In a similar way that you take into consideration the audience when preparing a speech, you are also required to consider the context in which your speech will be given. Situational context refers to the definite reason as to why you are talking or presenting. The manner by which words are delivered in a speech, from the words used to how they are mentioned, depends on the situational context. For instance, it is not possible to read a eulogy at a wedding. The situational context is what the people who are communicating think of as the event they are involved in, which in other words refers to the act people are engaged in when talking, such as having class, studying, being in a wedding event, playing a game, and many more (Adler, 1997, p. 68).

“The situational context is a narrow context established by the physical as well as social situation, by socially defined times and places, and related to participant’s role” (Adler, 1997, p. 68). Depending on these factors, one may chose to agree, disagree or take a neutral position in a conversation. A communicative situation aims at resolving the recurring issues of communal life. Social circumstances are pre-made in a well-built socio-cultural framework in consideration to the types of circumstances that actually subsist in a culture as well as the manner in which they are instigated and performed. Throughout “the process of socialization and in-culturalization, a member of society is taught the habits and rules that are necessary to perform the various situations of daily life and in institutions” (Hall, 1976, p. 76).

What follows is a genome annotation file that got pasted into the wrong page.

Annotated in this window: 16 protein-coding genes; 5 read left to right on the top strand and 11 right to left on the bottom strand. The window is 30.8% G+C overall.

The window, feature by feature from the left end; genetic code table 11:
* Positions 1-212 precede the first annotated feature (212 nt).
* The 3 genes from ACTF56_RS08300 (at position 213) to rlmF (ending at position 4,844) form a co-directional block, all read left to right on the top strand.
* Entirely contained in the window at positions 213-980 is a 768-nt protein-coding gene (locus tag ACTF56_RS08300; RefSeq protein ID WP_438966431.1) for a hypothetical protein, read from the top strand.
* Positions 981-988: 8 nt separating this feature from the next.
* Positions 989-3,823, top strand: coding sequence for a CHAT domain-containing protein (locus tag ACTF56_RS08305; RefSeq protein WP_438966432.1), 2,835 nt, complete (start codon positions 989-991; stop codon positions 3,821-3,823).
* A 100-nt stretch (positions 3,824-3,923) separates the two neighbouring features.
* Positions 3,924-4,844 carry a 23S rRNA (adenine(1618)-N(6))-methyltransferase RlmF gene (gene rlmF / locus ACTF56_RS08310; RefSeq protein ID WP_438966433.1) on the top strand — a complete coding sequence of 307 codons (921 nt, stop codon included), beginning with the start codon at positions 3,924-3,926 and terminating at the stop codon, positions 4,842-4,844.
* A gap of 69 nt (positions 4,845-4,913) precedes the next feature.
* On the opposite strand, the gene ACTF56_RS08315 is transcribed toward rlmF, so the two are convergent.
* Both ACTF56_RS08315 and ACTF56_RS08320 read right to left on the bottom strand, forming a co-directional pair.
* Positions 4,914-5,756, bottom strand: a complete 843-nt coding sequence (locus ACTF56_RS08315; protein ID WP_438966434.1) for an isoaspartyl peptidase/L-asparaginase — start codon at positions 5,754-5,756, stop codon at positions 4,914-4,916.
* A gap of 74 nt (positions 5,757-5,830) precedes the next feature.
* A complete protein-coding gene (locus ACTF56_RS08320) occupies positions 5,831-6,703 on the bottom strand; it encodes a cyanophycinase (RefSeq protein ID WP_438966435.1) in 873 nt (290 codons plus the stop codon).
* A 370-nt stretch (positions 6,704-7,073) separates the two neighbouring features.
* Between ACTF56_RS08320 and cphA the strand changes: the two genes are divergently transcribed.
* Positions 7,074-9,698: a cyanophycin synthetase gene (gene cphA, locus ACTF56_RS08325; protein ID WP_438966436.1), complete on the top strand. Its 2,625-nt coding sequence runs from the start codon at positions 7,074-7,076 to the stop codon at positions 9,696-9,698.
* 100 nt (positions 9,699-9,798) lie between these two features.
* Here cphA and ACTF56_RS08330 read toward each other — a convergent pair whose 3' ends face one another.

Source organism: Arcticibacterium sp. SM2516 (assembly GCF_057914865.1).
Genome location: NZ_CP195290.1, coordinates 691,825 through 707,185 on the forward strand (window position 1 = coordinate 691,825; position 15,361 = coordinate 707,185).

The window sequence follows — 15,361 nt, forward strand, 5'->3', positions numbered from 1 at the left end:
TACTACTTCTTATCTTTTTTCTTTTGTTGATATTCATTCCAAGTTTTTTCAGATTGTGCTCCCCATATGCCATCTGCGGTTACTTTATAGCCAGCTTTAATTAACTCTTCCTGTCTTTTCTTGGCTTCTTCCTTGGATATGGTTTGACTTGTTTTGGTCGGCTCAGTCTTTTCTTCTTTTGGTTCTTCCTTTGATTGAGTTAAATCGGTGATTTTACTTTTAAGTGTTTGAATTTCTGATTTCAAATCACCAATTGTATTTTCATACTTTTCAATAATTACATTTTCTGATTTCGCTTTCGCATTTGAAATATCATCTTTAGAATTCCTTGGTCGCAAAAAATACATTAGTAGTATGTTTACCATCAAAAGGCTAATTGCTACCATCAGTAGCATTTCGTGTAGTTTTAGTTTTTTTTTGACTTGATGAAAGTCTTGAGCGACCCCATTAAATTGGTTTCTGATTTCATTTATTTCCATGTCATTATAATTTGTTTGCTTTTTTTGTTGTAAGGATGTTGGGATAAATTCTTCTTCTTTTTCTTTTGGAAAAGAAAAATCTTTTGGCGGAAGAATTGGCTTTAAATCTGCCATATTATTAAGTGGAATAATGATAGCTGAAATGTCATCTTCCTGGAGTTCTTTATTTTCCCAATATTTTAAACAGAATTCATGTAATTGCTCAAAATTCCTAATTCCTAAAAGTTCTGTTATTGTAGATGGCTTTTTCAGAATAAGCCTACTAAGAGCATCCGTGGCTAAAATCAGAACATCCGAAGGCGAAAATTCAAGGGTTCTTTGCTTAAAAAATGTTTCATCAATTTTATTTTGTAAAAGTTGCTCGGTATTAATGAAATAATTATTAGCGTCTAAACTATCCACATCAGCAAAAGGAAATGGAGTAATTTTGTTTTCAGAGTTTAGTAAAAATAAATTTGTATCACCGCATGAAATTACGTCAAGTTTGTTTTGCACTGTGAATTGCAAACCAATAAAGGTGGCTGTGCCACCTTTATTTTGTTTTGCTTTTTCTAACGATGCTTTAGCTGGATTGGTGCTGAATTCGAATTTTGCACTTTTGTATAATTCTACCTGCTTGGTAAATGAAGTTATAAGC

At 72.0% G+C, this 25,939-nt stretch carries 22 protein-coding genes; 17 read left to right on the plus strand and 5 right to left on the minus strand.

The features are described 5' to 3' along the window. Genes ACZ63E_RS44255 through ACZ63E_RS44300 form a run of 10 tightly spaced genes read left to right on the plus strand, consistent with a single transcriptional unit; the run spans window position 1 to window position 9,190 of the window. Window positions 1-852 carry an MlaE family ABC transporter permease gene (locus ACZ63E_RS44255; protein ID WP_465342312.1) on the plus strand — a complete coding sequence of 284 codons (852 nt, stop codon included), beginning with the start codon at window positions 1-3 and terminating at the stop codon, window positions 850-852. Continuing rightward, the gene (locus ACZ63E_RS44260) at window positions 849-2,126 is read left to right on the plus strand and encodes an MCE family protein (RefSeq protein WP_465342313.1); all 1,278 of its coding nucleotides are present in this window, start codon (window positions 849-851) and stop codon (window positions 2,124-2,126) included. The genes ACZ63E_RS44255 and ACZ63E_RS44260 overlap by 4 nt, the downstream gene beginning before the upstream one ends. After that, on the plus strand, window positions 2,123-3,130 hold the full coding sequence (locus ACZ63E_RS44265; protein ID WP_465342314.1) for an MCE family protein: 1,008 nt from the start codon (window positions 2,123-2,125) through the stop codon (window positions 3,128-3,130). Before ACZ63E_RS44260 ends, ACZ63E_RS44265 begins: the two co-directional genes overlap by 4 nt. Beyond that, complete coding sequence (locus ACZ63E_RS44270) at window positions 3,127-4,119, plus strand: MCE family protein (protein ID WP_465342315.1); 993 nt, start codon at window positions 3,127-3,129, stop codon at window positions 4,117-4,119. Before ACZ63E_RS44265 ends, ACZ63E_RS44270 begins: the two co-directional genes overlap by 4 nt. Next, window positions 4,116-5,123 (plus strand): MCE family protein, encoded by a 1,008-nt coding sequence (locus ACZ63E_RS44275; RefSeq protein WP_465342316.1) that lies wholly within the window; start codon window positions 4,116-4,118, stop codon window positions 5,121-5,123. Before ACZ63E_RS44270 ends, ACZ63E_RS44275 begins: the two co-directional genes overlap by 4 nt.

Environmental context on the other hand refers to the physical space in which you are speaking. Whether you are in a party with friends of in a study room with classmates, environmental context can influence both your message as well as delivery. The audience tend to connect with the speaker in various ways depending on the environmental context (Hall, 1976).

Communication on historical context

The context of communication affects the expectations of the participants, the meanings that participants assign to messages, and their subsequent behaviours. The historical context is the background provided by previous communication episodes between members of the involved group. For instance, the police and different citizen groups may have a history of pessimistic communications working as a background against which the present incident is being evaluated. Thus, in historical context, conversations are comprehended in connection to conversations that had been done earlier.